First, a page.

Soften your eyes, let your eyes go soft and dewy (even though your eyes are closed you can do that) and let the brain itself feel slack in your head. Just feel the breath going in and out the body. Breathe in and out and let all those thought particles fall through the breath like dust particles falling through the air in a sunny room. Let them all fall to the ground.
9. Feel into your heart
Breathing into the body, notice how you are physically feeling around your heart area in your chest. Can you feel if it is tight or relaxed? Can you feel if your heart feels nice, or if it feels pain, or somewhere in between? Can you feel if your heart feels far away or if it feels very vivid and acute and present?
And whatever it is or isn’t, just noticing it as you breathe. Feeling the texture and the tone of our heart. You might be aware that there is a kind of atmosphere – an emotional atmosphere around your heart. You might not have a name for it, but you can feel its ambience, its flavour. Perhaps you can even sense its colour – the colour of your emotional heart right now.
Breathe this emotional atmosphere, this ‘heartness’ into the whole of yourself. Let it circulate with the breath.
10. Being with all that you are
Continue to breathe with all that you are – all that you think, all that you feel, all that you sense and all that you know. Gather yourself into the breath and let yourself drop into the vastness of your total being. Getting into this zone is a meditation in itself and you need do nothing more. However you are now ready for a further focussed meditation if that is what you have chosen. Enjoy.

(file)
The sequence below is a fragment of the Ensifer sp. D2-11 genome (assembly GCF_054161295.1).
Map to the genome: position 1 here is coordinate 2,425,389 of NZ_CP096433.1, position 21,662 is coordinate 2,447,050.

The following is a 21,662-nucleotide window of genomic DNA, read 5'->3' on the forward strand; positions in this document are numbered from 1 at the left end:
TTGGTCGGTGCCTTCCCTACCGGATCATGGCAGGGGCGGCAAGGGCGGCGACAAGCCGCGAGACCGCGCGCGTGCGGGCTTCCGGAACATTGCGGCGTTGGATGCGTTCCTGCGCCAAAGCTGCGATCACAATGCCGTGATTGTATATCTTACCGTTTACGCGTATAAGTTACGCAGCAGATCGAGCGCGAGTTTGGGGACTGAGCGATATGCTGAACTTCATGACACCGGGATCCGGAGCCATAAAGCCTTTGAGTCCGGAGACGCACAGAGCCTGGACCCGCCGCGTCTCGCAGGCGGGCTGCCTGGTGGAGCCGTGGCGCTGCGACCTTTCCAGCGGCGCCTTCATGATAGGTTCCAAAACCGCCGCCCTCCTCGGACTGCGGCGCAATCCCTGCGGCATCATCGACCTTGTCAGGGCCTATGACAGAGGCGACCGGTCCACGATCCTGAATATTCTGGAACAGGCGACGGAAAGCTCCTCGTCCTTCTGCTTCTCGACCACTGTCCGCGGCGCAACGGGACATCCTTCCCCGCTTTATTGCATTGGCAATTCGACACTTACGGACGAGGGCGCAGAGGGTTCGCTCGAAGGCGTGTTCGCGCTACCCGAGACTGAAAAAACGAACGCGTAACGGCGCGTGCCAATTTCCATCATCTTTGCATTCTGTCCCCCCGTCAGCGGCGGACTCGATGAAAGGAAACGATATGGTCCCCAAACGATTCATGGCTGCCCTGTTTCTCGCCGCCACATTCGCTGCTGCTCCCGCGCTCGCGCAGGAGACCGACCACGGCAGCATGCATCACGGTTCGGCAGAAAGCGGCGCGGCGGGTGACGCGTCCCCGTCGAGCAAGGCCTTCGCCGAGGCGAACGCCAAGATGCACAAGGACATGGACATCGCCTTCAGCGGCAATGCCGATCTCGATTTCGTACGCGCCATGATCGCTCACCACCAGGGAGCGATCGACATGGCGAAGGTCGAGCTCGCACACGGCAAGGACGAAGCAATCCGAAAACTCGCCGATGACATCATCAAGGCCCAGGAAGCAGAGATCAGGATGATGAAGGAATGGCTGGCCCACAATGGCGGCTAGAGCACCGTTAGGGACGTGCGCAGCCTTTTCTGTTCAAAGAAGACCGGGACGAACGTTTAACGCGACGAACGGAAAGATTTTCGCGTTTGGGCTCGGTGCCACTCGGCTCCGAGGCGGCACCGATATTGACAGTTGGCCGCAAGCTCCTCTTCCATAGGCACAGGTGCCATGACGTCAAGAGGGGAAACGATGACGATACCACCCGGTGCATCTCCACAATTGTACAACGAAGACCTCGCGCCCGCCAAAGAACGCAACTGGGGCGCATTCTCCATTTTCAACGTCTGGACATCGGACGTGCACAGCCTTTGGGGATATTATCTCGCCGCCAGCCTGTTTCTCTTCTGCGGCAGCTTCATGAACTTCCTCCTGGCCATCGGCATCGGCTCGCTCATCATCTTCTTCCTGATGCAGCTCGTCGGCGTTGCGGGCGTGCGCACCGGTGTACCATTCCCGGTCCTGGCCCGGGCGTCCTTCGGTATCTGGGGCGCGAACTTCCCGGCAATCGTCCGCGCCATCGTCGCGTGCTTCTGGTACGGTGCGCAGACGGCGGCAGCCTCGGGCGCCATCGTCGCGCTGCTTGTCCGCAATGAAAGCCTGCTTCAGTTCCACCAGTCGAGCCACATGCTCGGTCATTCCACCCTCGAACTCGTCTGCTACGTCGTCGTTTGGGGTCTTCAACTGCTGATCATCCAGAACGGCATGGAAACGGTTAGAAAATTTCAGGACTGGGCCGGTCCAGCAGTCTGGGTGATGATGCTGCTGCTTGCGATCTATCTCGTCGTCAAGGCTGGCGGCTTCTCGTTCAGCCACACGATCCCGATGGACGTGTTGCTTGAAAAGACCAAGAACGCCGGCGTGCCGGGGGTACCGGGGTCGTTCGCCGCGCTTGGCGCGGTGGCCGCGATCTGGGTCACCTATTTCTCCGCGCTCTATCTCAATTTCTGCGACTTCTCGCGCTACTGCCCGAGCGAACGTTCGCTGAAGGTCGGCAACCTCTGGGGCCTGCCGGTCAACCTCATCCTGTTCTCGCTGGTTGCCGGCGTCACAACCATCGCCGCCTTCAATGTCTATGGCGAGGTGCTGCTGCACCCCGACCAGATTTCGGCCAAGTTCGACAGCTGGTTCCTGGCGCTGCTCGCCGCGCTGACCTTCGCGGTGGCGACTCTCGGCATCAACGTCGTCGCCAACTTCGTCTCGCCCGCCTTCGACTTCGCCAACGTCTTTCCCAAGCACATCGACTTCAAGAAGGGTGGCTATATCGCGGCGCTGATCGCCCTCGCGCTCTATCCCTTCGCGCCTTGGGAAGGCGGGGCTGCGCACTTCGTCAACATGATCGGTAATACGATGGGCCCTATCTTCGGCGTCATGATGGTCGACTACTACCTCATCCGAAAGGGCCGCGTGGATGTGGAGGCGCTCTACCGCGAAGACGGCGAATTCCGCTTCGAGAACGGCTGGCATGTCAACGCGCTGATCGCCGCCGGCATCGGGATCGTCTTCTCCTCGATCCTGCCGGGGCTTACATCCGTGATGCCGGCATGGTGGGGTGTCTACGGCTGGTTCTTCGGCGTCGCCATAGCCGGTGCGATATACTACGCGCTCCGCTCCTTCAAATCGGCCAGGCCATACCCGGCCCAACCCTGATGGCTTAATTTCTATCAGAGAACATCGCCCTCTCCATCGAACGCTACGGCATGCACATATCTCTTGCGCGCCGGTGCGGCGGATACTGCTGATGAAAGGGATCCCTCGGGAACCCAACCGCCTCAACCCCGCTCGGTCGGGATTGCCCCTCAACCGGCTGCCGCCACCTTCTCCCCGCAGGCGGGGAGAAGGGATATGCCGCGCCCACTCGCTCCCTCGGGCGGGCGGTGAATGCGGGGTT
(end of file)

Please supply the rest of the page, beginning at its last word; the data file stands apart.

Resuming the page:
The Easy Way to Create Your Personal Help Hotline.
Wouldn’t it be amazing to feel that you could have help whenever you need it? The astonishing fact is that superb help is right there inside you, waiting to be tapped, every single day. Whether you are in the supermarket wondering what to buy for dinner, or finalising a major life decision on a deadline, inner answers and deep personal guidance are only a few breaths away.
The wisdom of the universe is ever present – a great sky full of answers to your everyday questions and a vast ocean of understanding that makes sense of your deepest problems. In days gone by we knew how to commune with this cosmic guidance system, but our modern lifestyle is such that we’ve by and large forgotten all about it. We scurry about getting more and more confused, taking wrong turns and running in circles. No wonder we don’t feel so good these days, that something is missing in our lives.
Fortunately, not everyone has forgotten how to tune into the excellent natural sources of guidance at our disposal. Thousands of spiritual practices keep these arts alive, and countless sages, mystics and healers throughout time are adept at them. Nowadays, more and more of us are picking up the threads of these ancient ways and weaving them together with new spiritual intelligence to make a modern tapestry – a complete map – that works meaningfully and practically for us today….
…. And so my latest project has been to produce a book and guided meditation CD to pass on the knack of finding inner answers. I’m calling it ‘Find Your Answers’. The CD will be available very soon and the book will follow. I’m also running a new ‘Find Your Answers’ weekend course on October 24/25 and a weekly meditation class here in Devon.
I would love to think that lots of people will come to soak in the tips and stories and meditations from the course, class, book and CD and feel able to take on life with renewed confidence. Wouldn’t it be amazing if we could all re-capture our natural entitlement to be totally guided and supported in all that we do? I also hope my new ‘Find Your Answers’ offerings serve to encourage and inspire us to reclaim the most precious resource of all – our own deep lasting connection with the source of all knowledge. In doing this, we remake the greatest of discoveries – the revelation of our true self and our purpose on this earth.